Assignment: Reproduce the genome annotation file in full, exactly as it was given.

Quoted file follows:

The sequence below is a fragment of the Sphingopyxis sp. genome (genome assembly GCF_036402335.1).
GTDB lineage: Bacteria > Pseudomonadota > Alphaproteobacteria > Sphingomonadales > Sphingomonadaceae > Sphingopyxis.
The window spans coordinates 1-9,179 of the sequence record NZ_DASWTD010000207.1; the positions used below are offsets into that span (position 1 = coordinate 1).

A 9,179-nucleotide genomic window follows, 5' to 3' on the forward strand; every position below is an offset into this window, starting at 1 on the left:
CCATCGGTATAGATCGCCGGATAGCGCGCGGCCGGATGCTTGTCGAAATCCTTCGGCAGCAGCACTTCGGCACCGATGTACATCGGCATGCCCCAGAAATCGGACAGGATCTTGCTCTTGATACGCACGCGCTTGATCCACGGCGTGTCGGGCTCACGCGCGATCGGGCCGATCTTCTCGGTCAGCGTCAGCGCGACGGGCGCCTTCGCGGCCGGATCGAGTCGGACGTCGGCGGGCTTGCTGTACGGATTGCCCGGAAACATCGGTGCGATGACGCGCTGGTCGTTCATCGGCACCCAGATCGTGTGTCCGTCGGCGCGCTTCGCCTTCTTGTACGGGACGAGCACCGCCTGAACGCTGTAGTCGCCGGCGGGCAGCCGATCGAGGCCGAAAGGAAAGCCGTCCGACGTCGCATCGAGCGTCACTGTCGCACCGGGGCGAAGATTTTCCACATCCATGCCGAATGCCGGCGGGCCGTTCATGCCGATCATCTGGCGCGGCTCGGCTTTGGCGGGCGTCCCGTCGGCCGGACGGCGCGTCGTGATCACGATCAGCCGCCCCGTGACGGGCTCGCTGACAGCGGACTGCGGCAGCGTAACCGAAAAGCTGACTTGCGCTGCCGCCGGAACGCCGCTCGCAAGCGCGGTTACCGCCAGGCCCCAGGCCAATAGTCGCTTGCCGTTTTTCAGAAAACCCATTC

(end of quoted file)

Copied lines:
The sequence below is a fragment of the Sphingopyxis sp. genome (genome assembly GCF_036402335.1).
GTDB lineage: Bacteria > Pseudomonadota > Alphaproteobacteria > Sphingomonadales > Sphingomonadaceae > Sphingopyxis.
The window spans coordinates 1-9,179 of the sequence record NZ_DASWTD010000207.1; the positions used below are offsets into that span (position 1 = coordinate 1).

A 9,179-nucleotide genomic window follows, 5' to 3' on the forward strand; every position below is an offset into this window, starting at 1 on the left:
CCATCGGTATAGATCGCCGGATAGCGCGCGGCCGGATGCTTGTCGAAATCCTTCGGCAGCAGCACTTCGGCACCGATGTACATCGGCATGCCCCAGAAATCGGACAGGATCTTGCTCTTGATACGCACGCGCTTGATCCACGGCGTGTCGGGCTCACGCGCGATCGGGCCGATCTTCTCGGTCAGCGTCAGCGCGACGGGCGCCTTCGCGGCCGGATCGAGTCGGACGTCGGCGGGCTTGCTGTACGGATTGCCCGGAAACATCGGTGCGATGACGCGCTGGTCGTTCATCGGCACCCAGATCGTGTGTCCGTCGGCGCGCTTCGCCTTCTTGTACGGGACGAGCACCGCCTGAACGCTGTAGTCGCCGGCGGGCAGCCGATCGAGGCCGAAAGGAAAGCCGTCCGACGTCGCATCGAGCGTCACTGTCGCACCGGGGCGAAGATTTTCCACATCCATGCCGAATGCCGGCGGGCCGTTCATGCCGATCATCTGGCGCGGCTCGGCTTTGGCGGGCGTCCCGTCGGCCGGACGGCGCGTCGTGATCACGATCAGCCGCCCCGTGACGGGCTCGCTGACAGCGGACTGCGGCAGCGTAACCGAAAAGCTGACTTGCGCTGCCGCCGGAACGCCGCTCGCAAGCGCGGTTACCGCCAGGCCCCAGGCCAATAGTCGCTTGCCGTTTTTCAGAAAACCCATTC